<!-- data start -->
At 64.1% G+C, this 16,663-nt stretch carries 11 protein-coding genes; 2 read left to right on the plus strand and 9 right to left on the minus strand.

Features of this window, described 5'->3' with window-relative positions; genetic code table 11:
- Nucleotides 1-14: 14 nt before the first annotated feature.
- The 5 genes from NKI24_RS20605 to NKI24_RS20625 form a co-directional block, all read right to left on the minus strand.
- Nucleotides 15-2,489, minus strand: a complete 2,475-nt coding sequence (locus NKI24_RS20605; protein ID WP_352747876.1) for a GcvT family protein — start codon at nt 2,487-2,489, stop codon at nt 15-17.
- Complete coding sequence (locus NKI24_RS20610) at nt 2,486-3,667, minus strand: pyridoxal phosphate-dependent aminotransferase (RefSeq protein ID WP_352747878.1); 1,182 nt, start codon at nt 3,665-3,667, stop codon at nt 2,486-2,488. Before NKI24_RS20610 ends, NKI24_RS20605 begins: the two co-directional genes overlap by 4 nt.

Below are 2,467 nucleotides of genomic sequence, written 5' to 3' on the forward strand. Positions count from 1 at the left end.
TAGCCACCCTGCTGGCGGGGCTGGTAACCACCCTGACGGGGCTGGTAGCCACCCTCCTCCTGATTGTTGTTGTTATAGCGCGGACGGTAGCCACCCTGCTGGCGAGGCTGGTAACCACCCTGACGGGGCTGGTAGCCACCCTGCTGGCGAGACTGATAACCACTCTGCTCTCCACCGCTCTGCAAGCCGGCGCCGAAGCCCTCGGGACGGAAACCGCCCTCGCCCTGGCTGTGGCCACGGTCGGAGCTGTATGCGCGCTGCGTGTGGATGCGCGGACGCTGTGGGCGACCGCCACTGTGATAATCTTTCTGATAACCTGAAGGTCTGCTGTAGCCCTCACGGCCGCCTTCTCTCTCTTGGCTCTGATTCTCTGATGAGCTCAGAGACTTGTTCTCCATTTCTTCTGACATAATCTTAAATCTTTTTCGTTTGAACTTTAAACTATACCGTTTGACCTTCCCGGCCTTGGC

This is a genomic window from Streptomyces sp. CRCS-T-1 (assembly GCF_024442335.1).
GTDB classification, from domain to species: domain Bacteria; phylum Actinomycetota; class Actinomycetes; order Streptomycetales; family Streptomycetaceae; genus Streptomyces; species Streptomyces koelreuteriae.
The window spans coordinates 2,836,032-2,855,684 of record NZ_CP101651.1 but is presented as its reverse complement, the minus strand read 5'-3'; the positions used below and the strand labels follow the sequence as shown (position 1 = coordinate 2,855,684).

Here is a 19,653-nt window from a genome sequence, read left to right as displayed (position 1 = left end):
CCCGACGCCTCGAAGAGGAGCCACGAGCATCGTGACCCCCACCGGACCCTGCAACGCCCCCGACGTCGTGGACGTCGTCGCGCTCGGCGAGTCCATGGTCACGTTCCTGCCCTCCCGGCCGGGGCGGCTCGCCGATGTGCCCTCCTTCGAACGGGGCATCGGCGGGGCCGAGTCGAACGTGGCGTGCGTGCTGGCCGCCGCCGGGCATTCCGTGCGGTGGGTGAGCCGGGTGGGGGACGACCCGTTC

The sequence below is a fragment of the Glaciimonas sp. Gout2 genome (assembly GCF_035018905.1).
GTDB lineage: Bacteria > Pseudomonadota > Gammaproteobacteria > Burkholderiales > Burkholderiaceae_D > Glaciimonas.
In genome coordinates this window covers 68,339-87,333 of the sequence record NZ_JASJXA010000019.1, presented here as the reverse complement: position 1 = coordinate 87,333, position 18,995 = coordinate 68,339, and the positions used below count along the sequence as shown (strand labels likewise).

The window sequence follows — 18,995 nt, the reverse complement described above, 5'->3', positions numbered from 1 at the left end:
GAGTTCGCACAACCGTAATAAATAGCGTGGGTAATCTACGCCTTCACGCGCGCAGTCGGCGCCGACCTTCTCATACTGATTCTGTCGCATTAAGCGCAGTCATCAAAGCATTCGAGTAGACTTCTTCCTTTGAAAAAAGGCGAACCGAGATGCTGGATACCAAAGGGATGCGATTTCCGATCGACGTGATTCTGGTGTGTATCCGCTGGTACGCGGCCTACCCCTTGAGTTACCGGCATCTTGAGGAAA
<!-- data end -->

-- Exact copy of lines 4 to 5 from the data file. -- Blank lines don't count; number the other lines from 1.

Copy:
- The 5 genes from NKI24_RS20605 to NKI24_RS20625 form a co-directional block, all read right to left on the minus strand.
- Nucleotides 15-2,489, minus strand: a complete 2,475-nt coding sequence (locus NKI24_RS20605; protein ID WP_352747876.1) for a GcvT family protein — start codon at nt 2,487-2,489, stop codon at nt 15-17.